Capitulating the past

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Can we learn to capitulate to the past rather than to capitalise upon it?

This idea stems from my recent musings on the point or use of new media and its relationship to the study of the past.  The starting point is to allow the idea of the past, of archaeology, of ancient materiality, of past people to remain to some extent mysterious. The past is an opportunity to be creative; it provides an intellectual and corporeal creative arena; it fuels the imagination.  Can we embrace the idea that the past does not need to be explained necessarily to be enjoyed, to be appreciated, to be imagined?  The past, not so much as a thing that we can engage with but as a belief.  The past as a belief is a much more open concept than the past as a commodity to be generated and controlled.

We can consider the potential for convergence between explorations of the past (as a belief) and explorations of new media.  New media provide a new form of discovery; the remediation of exploration.  Much as we discover and explore new media, we explore and discover the past and we increasingly employ new media to do this.  Through new (and old) media we are establishing a future for the past.  Following this, we need not overly worry ourselves about the why’s of using new media; acknowledging a convergence between exploring new media and exploring the past provides a foundation for our endeavours.  It is in the doing, the digitaling, the pastxting that the intellect is challenged and channelled.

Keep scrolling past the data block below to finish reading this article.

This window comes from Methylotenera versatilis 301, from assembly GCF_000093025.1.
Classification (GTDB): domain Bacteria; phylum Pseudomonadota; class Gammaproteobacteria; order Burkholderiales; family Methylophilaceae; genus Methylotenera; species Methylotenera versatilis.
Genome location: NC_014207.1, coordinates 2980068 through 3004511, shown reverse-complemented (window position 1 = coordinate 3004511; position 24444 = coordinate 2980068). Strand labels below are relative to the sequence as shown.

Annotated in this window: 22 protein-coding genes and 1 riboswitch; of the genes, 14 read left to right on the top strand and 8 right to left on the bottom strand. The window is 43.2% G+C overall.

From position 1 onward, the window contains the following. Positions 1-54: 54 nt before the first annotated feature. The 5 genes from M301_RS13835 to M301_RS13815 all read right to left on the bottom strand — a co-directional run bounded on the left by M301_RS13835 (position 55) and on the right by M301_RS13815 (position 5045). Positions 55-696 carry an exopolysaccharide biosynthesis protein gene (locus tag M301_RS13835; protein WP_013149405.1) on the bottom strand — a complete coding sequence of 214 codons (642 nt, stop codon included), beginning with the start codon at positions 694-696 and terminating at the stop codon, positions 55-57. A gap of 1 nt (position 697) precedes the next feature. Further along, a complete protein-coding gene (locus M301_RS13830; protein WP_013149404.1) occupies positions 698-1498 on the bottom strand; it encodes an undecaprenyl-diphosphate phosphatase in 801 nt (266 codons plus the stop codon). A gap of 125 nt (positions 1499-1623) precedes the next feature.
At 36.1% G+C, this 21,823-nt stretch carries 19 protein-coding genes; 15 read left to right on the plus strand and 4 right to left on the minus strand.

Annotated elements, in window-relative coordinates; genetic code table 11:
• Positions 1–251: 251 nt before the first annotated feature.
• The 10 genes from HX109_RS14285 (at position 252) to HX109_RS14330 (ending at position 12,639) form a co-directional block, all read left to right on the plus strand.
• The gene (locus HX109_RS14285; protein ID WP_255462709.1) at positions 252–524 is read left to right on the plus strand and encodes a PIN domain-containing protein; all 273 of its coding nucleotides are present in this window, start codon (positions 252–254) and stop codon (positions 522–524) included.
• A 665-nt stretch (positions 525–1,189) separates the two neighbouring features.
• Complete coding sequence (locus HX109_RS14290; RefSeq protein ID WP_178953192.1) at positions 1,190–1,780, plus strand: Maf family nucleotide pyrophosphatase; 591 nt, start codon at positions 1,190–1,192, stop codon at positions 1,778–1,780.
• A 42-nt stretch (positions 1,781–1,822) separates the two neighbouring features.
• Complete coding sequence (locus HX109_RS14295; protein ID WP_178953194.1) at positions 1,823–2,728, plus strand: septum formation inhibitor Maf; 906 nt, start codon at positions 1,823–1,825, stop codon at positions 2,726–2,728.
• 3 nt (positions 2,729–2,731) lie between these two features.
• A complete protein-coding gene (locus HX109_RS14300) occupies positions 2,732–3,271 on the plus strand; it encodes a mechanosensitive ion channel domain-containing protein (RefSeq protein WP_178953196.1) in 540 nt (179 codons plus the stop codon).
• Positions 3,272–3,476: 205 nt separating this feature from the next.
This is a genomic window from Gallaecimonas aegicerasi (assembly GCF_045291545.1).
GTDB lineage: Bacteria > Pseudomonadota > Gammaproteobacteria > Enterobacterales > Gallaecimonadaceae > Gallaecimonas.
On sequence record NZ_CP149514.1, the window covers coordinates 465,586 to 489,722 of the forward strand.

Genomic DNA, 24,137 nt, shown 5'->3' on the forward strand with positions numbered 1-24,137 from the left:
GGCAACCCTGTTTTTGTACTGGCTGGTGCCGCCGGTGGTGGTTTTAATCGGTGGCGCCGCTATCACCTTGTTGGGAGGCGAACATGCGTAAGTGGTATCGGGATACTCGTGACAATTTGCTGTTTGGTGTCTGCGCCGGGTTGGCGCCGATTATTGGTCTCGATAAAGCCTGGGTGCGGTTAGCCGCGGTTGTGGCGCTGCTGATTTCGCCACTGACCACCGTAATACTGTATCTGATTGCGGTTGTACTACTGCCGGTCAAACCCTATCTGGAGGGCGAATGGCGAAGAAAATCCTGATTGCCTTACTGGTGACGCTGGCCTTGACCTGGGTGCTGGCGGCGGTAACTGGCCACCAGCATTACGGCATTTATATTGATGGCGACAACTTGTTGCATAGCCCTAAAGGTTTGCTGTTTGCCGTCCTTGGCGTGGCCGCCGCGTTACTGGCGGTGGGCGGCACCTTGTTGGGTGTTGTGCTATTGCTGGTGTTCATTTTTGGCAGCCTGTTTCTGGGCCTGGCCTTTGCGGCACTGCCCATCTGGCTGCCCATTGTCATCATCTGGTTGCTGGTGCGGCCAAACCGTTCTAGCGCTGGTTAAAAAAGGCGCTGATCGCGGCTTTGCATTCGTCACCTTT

Media such as wood, stone, clay and metal have been continuosly, and continue to be, explored as modes of expression by people at various times and places.  We as users (and developers) of new media are doing a similar, if not the same, thing.  Herein lies the convergence.  Developing and encouraging a digital habitus may encourage a more open and multisensory academic attitude. Digitaling is good for your scholarly health!

I will continue to explore this notion of convergence, particularly in respect of cultures of sampling -as in sound and (moving) images- and sampling the archaeological record.  Following from this we can explore the relationships between the analogue and digital representations of places, events, people.  We live in an analogue world (including the archaeological record) in its original format that is increasingly sampled and then represented through digital media and then received again by sentient beings in analogue form.

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